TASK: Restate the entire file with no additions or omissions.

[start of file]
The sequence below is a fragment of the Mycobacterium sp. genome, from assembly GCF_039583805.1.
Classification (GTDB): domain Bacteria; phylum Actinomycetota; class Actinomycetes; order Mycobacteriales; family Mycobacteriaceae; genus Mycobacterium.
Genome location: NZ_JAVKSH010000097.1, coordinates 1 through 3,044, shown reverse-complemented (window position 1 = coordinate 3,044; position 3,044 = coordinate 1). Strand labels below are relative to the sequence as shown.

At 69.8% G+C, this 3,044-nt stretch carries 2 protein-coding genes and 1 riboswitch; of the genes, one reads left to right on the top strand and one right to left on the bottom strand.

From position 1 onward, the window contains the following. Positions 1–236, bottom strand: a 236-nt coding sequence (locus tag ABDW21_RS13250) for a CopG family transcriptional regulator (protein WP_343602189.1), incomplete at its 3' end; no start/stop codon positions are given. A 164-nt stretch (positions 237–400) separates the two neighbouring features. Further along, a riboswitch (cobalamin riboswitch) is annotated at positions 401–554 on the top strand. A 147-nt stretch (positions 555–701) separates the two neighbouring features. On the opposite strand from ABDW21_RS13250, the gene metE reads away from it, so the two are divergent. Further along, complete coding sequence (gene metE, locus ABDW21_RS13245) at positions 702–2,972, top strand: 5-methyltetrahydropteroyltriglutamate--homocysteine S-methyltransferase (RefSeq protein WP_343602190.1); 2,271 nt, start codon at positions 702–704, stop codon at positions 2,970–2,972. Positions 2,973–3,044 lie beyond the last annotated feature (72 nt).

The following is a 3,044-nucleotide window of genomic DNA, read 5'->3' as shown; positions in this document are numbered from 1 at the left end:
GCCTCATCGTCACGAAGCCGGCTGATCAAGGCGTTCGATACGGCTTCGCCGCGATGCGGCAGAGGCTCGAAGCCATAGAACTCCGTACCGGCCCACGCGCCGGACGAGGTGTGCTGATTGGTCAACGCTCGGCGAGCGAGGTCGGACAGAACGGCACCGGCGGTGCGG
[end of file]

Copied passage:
The sequence below is a fragment of the Mycobacterium sp. genome, from assembly GCF_039583805.1.
Classification (GTDB): domain Bacteria; phylum Actinomycetota; class Actinomycetes; order Mycobacteriales; family Mycobacteriaceae; genus Mycobacterium.
Genome location: NZ_JAVKSH010000097.1, coordinates 1 through 3,044, shown reverse-complemented (window position 1 = coordinate 3,044; position 3,044 = coordinate 1). Strand labels below are relative to the sequence as shown.

At 69.8% G+C, this 3,044-nt stretch carries 2 protein-coding genes and 1 riboswitch; of the genes, one reads left to right on the top strand and one right to left on the bottom strand.

From position 1 onward, the window contains the following. Positions 1–236, bottom strand: a 236-nt coding sequence (locus tag ABDW21_RS13250) for a CopG family transcriptional regulator (protein WP_343602189.1), incomplete at its 3' end; no start/stop codon positions are given. A 164-nt stretch (positions 237–400) separates the two neighbouring features. Further along, a riboswitch (cobalamin riboswitch) is annotated at positions 401–554 on the top strand. A 147-nt stretch (positions 555–701) separates the two neighbouring features. On the opposite strand from ABDW21_RS13250, the gene metE reads away from it, so the two are divergent. Further along, complete coding sequence (gene metE, locus ABDW21_RS13245) at positions 702–2,972, top strand: 5-methyltetrahydropteroyltriglutamate--homocysteine S-methyltransferase (RefSeq protein WP_343602190.1); 2,271 nt, start codon at positions 702–704, stop codon at positions 2,970–2,972. Positions 2,973–3,044 lie beyond the last annotated feature (72 nt).

The following is a 3,044-nucleotide window of genomic DNA, read 5'->3' as shown; positions in this document are numbered from 1 at the left end:
GCCTCATCGTCACGAAGCCGGCTGATCAAGGCGTTCGATACGGCTTCGCCGCGATGCGGCAGAGGCTCGAAGCCATAGAACTCCGTACCGGCCCACGCGCCGGACGAGGTGTGCTGATTGGTCAACGCTCGGCGAGCGAGGTCGGACAGAACGGCACCGGCGGTGCGG